The making of Jam: the social specialist has spread well under Engine

It's been little over a year since i-level's Jam was rescued from the administrators, and certain oblivion, by a savvy Engine Group, and the social media specialist has thrived under its new auspices to more than three-times its previous size.

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Based on the deceptively simple premise of helping brands take advantage of the ever expanding digital world, Jam was the only division of i-level to be rescued before Zolfo Cooper reminded us all just how hard-nosed administrators can be.

In a week that sent shockwaves through the media and marketing communities, 10 year-old i-level fell into administration and then liquidation within three days, more than 90 jobs were lost.

Jam was acquired by the Engine Group during that same crazy time in May, sealed within the 24 hours between administration and liquidation.

There has since been suggestions that Engine chairman Peter Scott had tabled a deal to acquire more of i-level’s operations, but the move had been rejected for being less attractive and commercially secure than outright liquidation.

I-level’s chief executive Stephen Rust said at the time: "On Tuesday we had two solutions on the table that would have been delivered within the next couple of weeks. Tuesday the administrators were appointed.

"Tuesday someone entered the madhouse, picked up a large gun and delivered effective and total destruction."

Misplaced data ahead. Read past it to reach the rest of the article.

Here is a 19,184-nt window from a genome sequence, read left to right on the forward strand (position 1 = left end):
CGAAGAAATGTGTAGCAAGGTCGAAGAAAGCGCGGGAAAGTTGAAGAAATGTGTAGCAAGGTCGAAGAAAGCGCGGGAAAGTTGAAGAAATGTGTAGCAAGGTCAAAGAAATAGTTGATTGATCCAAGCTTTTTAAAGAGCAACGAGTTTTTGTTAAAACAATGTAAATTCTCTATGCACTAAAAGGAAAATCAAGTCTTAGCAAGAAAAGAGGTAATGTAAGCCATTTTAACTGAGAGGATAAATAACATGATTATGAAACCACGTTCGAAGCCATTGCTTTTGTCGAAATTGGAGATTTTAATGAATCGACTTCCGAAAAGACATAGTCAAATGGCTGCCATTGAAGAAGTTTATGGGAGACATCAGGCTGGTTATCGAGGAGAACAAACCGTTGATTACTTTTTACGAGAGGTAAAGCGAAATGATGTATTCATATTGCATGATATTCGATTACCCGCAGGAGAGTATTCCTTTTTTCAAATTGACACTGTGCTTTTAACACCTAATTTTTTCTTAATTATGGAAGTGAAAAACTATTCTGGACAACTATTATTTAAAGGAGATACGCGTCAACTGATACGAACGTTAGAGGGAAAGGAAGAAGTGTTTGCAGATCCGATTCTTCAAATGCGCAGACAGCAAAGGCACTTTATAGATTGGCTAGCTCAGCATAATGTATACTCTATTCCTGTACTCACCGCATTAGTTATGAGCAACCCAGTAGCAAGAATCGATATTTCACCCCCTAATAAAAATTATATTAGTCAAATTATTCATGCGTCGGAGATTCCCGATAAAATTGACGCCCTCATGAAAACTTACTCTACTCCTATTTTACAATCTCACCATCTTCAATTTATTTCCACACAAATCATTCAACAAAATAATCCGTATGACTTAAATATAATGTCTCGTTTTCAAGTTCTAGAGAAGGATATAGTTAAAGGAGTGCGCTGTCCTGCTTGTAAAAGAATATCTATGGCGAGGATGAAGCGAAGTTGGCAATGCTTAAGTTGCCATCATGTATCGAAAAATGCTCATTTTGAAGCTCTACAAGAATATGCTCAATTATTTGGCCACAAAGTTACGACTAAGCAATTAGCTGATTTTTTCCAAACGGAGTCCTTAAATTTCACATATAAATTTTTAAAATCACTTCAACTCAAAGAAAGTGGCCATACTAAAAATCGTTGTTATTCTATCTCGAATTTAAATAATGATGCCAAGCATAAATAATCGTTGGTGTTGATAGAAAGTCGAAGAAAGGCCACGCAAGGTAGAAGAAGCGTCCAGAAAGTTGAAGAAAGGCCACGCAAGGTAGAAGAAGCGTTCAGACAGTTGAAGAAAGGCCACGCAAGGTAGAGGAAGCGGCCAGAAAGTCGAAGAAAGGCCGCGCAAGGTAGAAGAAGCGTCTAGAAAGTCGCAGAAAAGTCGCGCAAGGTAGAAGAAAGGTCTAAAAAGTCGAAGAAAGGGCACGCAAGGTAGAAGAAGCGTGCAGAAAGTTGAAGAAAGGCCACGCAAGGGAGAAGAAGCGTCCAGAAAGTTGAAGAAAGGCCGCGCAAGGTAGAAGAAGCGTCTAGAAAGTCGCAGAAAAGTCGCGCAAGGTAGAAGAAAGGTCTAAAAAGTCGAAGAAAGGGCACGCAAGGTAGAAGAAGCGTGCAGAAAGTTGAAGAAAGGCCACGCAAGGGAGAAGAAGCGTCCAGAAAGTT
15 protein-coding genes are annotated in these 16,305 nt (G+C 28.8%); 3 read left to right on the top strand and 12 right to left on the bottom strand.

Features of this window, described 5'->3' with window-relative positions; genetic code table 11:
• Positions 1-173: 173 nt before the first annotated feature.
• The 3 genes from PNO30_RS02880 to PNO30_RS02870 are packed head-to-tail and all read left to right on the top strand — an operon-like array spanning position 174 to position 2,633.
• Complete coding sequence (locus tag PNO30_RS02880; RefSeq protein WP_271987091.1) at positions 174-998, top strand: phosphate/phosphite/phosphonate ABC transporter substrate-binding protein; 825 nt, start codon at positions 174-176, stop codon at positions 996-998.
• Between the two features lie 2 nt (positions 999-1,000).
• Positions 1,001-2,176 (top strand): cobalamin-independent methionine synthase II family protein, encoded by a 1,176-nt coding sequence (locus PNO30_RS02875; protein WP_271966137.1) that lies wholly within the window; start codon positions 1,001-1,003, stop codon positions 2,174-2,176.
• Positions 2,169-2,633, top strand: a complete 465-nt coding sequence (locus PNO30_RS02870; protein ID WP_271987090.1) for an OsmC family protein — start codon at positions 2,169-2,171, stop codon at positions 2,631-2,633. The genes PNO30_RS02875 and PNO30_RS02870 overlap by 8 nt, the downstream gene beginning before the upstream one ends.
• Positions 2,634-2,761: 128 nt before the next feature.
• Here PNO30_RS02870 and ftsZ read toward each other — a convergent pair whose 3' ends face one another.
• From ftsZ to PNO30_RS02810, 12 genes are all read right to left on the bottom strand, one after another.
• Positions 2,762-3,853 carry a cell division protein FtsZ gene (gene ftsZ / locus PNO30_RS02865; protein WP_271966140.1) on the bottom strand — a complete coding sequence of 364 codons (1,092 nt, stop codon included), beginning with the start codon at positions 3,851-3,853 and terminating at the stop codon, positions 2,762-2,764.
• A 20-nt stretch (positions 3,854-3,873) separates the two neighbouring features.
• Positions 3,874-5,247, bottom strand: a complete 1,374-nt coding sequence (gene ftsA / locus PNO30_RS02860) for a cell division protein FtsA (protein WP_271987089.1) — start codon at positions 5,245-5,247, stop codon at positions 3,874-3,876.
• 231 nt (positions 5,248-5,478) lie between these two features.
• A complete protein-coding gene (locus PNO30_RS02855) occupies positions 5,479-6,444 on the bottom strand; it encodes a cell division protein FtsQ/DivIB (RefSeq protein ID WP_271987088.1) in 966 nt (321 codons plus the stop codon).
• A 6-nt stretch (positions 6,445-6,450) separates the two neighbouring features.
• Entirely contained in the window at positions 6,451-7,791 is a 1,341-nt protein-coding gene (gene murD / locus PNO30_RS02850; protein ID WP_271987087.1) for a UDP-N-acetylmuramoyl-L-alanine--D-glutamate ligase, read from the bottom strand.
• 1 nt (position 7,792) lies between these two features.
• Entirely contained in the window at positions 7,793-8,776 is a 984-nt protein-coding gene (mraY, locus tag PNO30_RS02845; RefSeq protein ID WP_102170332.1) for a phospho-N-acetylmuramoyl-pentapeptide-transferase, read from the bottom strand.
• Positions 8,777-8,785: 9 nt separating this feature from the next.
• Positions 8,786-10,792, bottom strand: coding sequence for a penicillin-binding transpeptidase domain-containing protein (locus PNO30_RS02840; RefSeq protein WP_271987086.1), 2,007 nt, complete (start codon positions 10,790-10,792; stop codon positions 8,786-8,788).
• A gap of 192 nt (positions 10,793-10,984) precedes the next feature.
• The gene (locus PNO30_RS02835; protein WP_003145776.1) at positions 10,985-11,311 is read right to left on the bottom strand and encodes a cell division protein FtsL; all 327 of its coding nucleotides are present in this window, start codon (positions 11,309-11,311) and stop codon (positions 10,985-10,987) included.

Through the acquisition of Jam, i-level’s only standalone division, Engine was able to save 23 jobs and gain an exciting business responsible for social media campaigns for the likes of News of the World, Renault, Comet and Next.

One year on, using whatever yardstick you like to judge the business on, the conclusion must be that Jam has continued to prosper as an individual entity within Engine’s broad church of agencies.  

Testament to the success of the transition is that not one member of the original team has left the company. Furthermore, and of more tangible value, not one client has left Jam either.

In fact, during the last 12 months, Jam's managing director Alex Miller and his team have extended relationships with tech giant Samsung to include its global duties, as well as add new business from both Sky and Odeon, and gain project work from Microsoft.

It has resulted in revenues rocketing by more than 350% and Jam's team expanding from 23 to 70 people.

By focusing on the role social media can play across the entire customer journey, from first contact through to purchase interaction and post-sales service, Jam’s services today span social local, social commerce, social mobile, social search, social TV and social gaming.

Those within the agency remain resolutely optimistic ahead of its four year birthday this year. The only warning, if any were needed, would be in finding parallels with its ambitious forebearer, and one-time trail-blazer, i-level, a decade earlier.

Alex Miller, managing director, Jam

"Wednesday 5th May 2010 - the day i-level went into administration, shocked all of us. I’d spent nine happy years there and in the last three years had started Jam.

"We had a new model; a business built for social media and we were doing great work for some big brands such as Samsung, Renault, News International and Next. We had built up a team of 20 brilliant people, all from very non-traditional backgrounds who not only got social media but who were a big part of it – influential bloggers and commentators in their own rights.